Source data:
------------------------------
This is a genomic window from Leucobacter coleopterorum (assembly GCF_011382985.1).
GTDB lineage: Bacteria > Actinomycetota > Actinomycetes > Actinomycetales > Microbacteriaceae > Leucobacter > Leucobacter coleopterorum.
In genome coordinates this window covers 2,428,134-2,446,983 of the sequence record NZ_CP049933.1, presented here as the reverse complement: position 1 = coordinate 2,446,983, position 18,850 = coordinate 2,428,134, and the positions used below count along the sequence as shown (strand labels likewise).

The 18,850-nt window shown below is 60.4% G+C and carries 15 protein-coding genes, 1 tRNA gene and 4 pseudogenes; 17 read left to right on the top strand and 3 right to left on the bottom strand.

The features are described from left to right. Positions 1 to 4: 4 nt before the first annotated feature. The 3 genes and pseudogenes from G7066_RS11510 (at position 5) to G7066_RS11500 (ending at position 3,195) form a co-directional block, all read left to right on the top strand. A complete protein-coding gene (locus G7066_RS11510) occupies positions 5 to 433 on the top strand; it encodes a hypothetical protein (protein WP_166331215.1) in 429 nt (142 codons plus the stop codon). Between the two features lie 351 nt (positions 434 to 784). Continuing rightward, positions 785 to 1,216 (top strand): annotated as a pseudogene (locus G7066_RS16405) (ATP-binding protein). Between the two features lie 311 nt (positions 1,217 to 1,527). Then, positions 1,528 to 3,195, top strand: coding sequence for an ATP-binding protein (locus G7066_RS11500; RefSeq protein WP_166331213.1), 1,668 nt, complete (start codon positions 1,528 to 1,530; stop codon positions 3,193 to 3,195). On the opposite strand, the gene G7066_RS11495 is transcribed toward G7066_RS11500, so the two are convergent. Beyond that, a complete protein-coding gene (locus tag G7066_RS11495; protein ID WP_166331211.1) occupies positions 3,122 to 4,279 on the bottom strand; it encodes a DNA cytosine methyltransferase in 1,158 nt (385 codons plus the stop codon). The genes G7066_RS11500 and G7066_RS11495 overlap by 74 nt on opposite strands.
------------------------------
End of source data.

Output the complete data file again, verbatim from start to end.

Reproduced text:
This is a genomic window from Leucobacter coleopterorum (assembly GCF_011382985.1).
GTDB lineage: Bacteria > Actinomycetota > Actinomycetes > Actinomycetales > Microbacteriaceae > Leucobacter > Leucobacter coleopterorum.
In genome coordinates this window covers 2,428,134-2,446,983 of the sequence record NZ_CP049933.1, presented here as the reverse complement: position 1 = coordinate 2,446,983, position 18,850 = coordinate 2,428,134, and the positions used below count along the sequence as shown (strand labels likewise).

The 18,850-nt window shown below is 60.4% G+C and carries 15 protein-coding genes, 1 tRNA gene and 4 pseudogenes; 17 read left to right on the top strand and 3 right to left on the bottom strand.

The features are described from left to right. Positions 1 to 4: 4 nt before the first annotated feature. The 3 genes and pseudogenes from G7066_RS11510 (at position 5) to G7066_RS11500 (ending at position 3,195) form a co-directional block, all read left to right on the top strand. A complete protein-coding gene (locus G7066_RS11510) occupies positions 5 to 433 on the top strand; it encodes a hypothetical protein (protein WP_166331215.1) in 429 nt (142 codons plus the stop codon). Between the two features lie 351 nt (positions 434 to 784). Continuing rightward, positions 785 to 1,216 (top strand): annotated as a pseudogene (locus G7066_RS16405) (ATP-binding protein). Between the two features lie 311 nt (positions 1,217 to 1,527). Then, positions 1,528 to 3,195, top strand: coding sequence for an ATP-binding protein (locus G7066_RS11500; RefSeq protein WP_166331213.1), 1,668 nt, complete (start codon positions 1,528 to 1,530; stop codon positions 3,193 to 3,195). On the opposite strand, the gene G7066_RS11495 is transcribed toward G7066_RS11500, so the two are convergent. Beyond that, a complete protein-coding gene (locus tag G7066_RS11495; protein ID WP_166331211.1) occupies positions 3,122 to 4,279 on the bottom strand; it encodes a DNA cytosine methyltransferase in 1,158 nt (385 codons plus the stop codon). The genes G7066_RS11500 and G7066_RS11495 overlap by 74 nt on opposite strands.